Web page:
Nigeria slashes oil price in bid to woo buyers

Nigeria slashes oil price in bid to woo buyers

The Federal Government has slashed the official selling prices for its crude oil to record lows. Equally important, Nigeria is looking to woo buyers in order to clear a glut of unsold April cargoes.

Consequently, Nigeria may have opened an oil price war between it and other major oil-exporting countries; as the government is offering to sell its crude in April at unusually large discounts. Indeed, Nigeria is battling with an unprecedented excess of crude oil triggered by the coronavirus outbreak. This is in addition to a price war between Saudi Arabia and Russia for market share.

Experts believe the unsold cargoes represented more than 70 per cent of the total oil exports for Nigeria; even as they affirm that the situation puts the country in a very difficult spot.

Group Managing Director, Nigerian National Petroleum Corporation (NNPC), Mallam Mele Kyari; recently disclosed that Nigeria was already struggling to find buyers for its crude oil. Additionally, he revealed that over 50 cargoes were yet to be sold. In fact, the NNPC boss laid the blame for the situation with Nigeria’s crude cargoes at the doorsteps of other OPEC members.

Kyari stated that crude oil from Nigeria had been stranded due to the lower prices offered by countries such as Saudi Arabia and Iraq; noting that these powerful rivals could afford discounts of around $5 to $8 per barrel to buyers.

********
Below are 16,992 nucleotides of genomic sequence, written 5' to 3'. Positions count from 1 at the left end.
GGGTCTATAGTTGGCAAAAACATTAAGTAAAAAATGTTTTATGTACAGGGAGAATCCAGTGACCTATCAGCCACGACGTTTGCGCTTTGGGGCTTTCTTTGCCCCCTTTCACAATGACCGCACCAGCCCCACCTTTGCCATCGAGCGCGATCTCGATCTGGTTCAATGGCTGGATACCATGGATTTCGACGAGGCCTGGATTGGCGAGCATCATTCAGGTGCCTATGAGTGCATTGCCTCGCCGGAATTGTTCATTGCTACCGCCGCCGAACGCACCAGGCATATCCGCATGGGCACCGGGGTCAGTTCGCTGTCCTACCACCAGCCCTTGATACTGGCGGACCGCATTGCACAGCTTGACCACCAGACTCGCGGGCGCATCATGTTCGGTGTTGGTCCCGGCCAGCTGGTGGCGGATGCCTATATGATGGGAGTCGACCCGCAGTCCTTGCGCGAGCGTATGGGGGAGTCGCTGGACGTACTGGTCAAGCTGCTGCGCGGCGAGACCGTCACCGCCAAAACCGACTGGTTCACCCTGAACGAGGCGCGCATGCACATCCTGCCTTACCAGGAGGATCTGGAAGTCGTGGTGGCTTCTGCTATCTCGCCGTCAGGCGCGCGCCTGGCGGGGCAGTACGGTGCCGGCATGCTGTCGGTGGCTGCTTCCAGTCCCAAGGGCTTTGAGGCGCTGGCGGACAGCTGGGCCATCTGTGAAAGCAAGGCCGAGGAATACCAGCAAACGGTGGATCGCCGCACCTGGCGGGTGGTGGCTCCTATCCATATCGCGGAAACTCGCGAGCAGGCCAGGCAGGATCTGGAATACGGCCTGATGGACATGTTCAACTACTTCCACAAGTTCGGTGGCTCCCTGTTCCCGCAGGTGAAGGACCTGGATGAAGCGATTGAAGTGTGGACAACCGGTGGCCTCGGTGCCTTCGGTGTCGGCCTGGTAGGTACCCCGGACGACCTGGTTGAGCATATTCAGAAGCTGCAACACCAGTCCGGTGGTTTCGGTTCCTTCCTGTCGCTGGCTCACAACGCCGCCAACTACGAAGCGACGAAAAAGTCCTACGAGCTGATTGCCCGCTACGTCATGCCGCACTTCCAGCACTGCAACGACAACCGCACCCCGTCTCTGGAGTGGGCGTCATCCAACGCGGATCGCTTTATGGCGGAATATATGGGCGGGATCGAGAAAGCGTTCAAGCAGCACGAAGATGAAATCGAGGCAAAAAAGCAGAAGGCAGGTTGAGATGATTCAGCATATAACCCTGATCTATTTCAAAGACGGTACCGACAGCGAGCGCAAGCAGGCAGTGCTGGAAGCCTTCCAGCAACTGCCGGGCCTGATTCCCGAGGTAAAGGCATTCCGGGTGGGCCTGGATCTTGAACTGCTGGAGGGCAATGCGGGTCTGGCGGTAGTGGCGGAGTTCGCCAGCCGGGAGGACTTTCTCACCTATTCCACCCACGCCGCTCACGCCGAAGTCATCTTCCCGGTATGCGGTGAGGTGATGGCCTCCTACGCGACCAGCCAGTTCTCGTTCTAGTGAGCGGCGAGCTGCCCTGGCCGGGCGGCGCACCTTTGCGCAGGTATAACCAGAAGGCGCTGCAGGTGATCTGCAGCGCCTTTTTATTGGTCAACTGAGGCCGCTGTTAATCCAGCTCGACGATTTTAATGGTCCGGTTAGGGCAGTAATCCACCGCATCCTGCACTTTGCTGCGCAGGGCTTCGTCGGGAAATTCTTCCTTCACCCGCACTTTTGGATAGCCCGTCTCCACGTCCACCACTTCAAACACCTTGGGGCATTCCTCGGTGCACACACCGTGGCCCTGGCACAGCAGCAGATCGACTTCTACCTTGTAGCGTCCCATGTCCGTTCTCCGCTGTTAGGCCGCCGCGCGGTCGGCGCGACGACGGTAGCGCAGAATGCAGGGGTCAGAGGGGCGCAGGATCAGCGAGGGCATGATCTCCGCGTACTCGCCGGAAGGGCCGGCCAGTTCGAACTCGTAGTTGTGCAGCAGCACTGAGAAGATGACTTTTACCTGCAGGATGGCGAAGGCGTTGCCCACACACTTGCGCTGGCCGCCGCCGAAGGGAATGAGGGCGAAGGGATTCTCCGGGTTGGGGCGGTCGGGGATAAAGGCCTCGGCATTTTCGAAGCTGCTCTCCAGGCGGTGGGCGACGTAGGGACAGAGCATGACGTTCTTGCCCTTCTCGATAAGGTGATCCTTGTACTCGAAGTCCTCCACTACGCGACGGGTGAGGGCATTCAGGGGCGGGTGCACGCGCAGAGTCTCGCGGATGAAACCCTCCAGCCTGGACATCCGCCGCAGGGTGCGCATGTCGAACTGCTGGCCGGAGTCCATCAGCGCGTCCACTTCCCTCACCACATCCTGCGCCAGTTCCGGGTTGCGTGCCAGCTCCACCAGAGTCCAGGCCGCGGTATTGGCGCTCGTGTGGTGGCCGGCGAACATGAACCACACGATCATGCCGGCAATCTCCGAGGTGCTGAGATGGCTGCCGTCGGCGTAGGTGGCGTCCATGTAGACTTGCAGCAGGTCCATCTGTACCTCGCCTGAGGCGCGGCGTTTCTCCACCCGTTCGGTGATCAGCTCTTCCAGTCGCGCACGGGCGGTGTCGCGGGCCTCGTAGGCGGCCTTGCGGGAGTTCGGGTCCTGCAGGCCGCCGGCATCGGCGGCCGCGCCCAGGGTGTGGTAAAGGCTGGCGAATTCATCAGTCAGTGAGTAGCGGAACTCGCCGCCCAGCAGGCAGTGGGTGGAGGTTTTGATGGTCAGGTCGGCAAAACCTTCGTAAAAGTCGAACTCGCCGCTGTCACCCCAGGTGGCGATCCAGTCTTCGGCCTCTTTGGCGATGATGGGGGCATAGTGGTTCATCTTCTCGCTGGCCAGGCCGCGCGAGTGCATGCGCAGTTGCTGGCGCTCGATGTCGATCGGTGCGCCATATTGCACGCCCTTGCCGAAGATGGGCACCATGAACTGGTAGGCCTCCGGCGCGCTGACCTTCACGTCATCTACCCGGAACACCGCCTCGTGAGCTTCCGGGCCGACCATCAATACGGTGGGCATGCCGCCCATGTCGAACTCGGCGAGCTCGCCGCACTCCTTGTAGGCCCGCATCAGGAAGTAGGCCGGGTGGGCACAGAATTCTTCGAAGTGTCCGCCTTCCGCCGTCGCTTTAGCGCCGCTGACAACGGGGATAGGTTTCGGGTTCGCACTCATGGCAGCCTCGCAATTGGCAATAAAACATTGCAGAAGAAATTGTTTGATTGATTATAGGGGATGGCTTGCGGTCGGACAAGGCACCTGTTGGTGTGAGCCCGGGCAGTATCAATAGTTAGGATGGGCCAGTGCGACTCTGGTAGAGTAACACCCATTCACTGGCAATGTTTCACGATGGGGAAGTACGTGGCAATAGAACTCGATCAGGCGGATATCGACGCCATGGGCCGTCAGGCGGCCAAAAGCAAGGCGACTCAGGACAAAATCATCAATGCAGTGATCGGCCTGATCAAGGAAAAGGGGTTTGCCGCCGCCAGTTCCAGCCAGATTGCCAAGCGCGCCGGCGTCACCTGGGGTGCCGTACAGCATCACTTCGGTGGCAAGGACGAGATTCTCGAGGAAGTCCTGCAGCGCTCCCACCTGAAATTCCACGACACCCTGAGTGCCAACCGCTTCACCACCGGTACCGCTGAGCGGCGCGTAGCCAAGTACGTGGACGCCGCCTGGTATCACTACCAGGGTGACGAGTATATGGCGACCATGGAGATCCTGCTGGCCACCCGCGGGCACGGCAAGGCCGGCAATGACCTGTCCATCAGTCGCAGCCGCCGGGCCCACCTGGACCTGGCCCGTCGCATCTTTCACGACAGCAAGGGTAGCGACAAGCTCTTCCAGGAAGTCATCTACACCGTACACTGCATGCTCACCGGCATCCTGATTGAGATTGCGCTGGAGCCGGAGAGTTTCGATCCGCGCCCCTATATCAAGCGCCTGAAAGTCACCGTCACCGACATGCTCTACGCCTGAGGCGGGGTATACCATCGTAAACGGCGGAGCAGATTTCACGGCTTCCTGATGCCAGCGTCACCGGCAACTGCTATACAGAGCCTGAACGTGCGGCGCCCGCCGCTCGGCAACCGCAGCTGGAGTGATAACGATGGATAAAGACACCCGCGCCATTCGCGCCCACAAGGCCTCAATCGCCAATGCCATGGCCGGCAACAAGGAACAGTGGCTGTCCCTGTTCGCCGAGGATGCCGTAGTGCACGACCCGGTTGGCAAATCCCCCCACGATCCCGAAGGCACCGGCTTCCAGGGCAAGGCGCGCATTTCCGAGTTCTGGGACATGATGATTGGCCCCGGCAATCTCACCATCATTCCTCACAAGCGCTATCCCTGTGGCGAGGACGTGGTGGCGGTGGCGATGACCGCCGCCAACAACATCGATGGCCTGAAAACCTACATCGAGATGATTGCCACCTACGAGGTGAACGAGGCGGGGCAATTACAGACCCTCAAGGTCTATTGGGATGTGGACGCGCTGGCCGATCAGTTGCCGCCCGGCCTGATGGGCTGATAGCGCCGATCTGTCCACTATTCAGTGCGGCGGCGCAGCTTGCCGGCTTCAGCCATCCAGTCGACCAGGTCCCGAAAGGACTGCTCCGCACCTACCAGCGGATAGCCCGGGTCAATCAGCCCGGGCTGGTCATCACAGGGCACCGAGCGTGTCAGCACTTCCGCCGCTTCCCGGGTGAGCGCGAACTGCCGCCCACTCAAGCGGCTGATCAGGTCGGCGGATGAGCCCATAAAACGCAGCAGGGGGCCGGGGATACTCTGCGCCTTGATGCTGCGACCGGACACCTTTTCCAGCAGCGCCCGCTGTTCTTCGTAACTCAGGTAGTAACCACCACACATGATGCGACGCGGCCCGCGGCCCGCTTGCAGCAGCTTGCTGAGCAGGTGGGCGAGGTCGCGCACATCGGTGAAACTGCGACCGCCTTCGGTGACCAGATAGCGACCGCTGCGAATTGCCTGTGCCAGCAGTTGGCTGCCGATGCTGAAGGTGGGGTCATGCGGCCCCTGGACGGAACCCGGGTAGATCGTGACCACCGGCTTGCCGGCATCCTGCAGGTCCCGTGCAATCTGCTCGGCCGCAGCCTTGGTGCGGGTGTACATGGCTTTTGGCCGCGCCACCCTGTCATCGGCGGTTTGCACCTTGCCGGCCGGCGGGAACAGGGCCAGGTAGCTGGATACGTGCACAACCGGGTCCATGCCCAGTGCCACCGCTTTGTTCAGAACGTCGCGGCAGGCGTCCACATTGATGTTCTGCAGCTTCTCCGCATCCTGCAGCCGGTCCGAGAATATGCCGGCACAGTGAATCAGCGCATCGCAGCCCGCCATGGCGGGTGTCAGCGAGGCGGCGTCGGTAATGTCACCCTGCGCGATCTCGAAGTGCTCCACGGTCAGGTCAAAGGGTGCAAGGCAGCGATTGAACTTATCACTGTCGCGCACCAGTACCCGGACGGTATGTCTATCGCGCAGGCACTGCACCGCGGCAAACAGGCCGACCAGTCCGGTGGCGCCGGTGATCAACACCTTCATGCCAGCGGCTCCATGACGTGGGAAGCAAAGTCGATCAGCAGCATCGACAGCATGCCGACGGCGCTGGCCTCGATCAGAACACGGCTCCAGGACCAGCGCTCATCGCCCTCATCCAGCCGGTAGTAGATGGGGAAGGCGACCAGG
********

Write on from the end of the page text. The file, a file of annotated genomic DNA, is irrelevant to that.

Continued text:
Mele Kyari, NNPC GMD

ALSO READ: NNPC warns Nigerians to brace for turbulent three months over oil price crash

As a matter of fact, the Nigerian National Petroleum Corporation had cut its April official selling prices. Specifically, it had cut prices for Bonny Light and Qua Iboe by $5 per barrel; to dated Brent minus $3.29 and minus $3.10 per barrel respectively, according to Reuters.

Meanwhile, Brent crude, the international benchmark, has fallen by over 60 per cent since the start of this year. Specifically, it stood at $26.44 per barrel on Monday night. On the other hand, Bonny Light and Forcados are both higher and due to load 245,000 barrels per day, Bonga 123,000 bpd and Qua Iboe 215,000 bpd.

Indeed, the coronavirus pandemic which has spread around the globe like a wildfire; has hit Nigeria hard, sparking a drastic fall in demand.


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